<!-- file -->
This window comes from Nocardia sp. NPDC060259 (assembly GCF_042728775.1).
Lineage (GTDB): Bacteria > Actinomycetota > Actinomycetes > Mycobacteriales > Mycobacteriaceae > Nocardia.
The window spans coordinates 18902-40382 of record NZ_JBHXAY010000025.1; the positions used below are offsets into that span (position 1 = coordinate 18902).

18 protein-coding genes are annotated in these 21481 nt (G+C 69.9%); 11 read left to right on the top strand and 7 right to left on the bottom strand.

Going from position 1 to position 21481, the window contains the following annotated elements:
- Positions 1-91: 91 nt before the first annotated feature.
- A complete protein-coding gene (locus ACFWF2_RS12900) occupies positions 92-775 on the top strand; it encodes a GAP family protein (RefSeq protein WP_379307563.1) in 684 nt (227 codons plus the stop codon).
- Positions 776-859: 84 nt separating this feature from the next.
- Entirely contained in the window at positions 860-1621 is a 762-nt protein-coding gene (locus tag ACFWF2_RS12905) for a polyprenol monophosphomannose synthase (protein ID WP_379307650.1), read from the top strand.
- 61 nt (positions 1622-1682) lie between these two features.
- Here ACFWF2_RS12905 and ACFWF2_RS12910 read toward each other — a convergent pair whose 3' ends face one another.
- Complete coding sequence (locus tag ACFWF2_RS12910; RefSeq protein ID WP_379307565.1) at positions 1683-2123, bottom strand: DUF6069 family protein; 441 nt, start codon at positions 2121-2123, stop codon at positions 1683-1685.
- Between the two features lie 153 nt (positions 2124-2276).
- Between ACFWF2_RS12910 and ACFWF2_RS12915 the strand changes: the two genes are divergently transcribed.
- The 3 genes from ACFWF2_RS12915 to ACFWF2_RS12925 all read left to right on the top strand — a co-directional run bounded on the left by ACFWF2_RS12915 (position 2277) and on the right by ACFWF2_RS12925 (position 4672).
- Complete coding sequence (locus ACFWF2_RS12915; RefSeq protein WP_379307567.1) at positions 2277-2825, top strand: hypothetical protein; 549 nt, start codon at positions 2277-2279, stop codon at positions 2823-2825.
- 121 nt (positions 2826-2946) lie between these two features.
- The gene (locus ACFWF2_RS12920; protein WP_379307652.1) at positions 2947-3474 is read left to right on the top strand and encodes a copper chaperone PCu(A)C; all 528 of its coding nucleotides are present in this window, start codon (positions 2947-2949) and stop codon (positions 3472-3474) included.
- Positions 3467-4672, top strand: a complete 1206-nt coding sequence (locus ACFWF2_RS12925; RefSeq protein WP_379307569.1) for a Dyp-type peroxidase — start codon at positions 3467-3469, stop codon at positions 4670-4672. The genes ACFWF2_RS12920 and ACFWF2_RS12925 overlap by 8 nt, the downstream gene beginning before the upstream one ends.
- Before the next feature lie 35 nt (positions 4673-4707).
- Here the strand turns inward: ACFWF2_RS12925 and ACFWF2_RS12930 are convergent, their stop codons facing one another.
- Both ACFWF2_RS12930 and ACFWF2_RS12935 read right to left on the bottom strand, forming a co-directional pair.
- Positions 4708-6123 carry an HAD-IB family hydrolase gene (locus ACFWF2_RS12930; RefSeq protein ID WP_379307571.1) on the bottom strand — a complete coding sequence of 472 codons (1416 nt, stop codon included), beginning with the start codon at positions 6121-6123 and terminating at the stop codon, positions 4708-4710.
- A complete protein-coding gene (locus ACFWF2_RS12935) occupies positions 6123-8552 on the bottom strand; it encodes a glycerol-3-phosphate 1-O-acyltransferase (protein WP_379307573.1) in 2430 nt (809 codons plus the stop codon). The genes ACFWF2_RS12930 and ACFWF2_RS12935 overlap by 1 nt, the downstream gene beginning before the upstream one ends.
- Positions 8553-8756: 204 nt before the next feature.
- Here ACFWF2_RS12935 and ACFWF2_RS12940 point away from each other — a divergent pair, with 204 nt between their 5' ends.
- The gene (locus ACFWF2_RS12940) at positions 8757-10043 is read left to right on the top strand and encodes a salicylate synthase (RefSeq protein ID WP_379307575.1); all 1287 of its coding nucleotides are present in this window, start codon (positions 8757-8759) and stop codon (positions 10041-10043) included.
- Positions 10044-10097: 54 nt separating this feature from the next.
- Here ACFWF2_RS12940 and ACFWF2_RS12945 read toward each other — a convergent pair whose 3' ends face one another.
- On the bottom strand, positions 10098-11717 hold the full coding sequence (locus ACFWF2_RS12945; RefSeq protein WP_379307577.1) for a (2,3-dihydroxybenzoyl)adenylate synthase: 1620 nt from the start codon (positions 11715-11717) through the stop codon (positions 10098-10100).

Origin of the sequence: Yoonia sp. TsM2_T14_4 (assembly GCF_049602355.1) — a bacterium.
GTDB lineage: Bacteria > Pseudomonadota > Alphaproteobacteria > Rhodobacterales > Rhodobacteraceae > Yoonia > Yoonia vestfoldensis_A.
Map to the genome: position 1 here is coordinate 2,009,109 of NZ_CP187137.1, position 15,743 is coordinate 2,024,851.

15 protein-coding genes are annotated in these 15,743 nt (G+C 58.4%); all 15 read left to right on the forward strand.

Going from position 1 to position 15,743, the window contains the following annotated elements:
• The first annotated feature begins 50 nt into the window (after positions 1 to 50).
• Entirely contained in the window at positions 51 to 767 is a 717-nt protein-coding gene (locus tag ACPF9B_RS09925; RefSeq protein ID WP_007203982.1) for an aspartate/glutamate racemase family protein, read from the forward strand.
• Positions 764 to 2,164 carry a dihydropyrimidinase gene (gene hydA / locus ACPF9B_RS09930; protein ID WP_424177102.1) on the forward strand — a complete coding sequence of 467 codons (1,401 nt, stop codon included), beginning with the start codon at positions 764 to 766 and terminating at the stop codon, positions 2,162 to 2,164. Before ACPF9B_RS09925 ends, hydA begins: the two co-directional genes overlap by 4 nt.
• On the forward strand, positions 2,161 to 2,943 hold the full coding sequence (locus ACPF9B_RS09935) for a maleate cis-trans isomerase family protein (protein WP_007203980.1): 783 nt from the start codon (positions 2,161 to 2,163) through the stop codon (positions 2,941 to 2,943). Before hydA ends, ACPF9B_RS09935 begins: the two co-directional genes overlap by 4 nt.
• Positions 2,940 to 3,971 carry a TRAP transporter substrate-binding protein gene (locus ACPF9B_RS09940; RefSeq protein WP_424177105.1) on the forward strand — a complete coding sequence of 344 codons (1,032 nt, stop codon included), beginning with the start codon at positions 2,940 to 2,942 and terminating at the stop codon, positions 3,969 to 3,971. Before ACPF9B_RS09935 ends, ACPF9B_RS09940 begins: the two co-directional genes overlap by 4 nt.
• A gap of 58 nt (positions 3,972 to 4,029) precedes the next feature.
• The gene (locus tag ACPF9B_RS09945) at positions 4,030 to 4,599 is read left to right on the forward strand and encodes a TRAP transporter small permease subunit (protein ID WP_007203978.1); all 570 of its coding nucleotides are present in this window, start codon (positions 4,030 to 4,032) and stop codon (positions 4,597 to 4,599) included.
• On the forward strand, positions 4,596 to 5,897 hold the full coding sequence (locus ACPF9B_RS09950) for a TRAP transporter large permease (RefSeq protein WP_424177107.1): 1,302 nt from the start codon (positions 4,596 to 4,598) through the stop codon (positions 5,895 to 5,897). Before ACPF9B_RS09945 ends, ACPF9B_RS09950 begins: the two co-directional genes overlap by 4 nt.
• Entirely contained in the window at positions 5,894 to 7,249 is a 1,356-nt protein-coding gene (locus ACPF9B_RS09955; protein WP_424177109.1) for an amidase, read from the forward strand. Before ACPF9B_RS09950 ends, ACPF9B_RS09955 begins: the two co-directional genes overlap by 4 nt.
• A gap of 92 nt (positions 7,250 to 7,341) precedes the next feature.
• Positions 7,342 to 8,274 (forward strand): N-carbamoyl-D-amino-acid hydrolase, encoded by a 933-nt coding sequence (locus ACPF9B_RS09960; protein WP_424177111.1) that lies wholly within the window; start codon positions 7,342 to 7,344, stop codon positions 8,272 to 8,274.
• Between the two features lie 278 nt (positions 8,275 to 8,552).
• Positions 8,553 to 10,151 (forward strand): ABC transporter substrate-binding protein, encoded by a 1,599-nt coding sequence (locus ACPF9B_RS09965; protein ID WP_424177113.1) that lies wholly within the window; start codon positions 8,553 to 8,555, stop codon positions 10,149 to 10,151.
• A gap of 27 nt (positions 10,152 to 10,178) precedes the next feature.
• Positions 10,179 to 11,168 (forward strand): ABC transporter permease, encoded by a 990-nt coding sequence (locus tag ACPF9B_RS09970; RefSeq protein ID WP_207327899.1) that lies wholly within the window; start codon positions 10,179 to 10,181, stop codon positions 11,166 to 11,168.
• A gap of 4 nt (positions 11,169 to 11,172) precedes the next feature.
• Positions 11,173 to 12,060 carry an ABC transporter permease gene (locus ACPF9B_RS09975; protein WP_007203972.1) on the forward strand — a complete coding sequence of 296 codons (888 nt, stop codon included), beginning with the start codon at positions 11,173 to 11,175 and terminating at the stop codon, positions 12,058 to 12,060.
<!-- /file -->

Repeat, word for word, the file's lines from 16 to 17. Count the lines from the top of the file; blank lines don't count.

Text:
- Complete coding sequence (locus ACFWF2_RS12915; RefSeq protein WP_379307567.1) at positions 2277-2825, top strand: hypothetical protein; 549 nt, start codon at positions 2277-2279, stop codon at positions 2823-2825.
- 121 nt (positions 2826-2946) lie between these two features.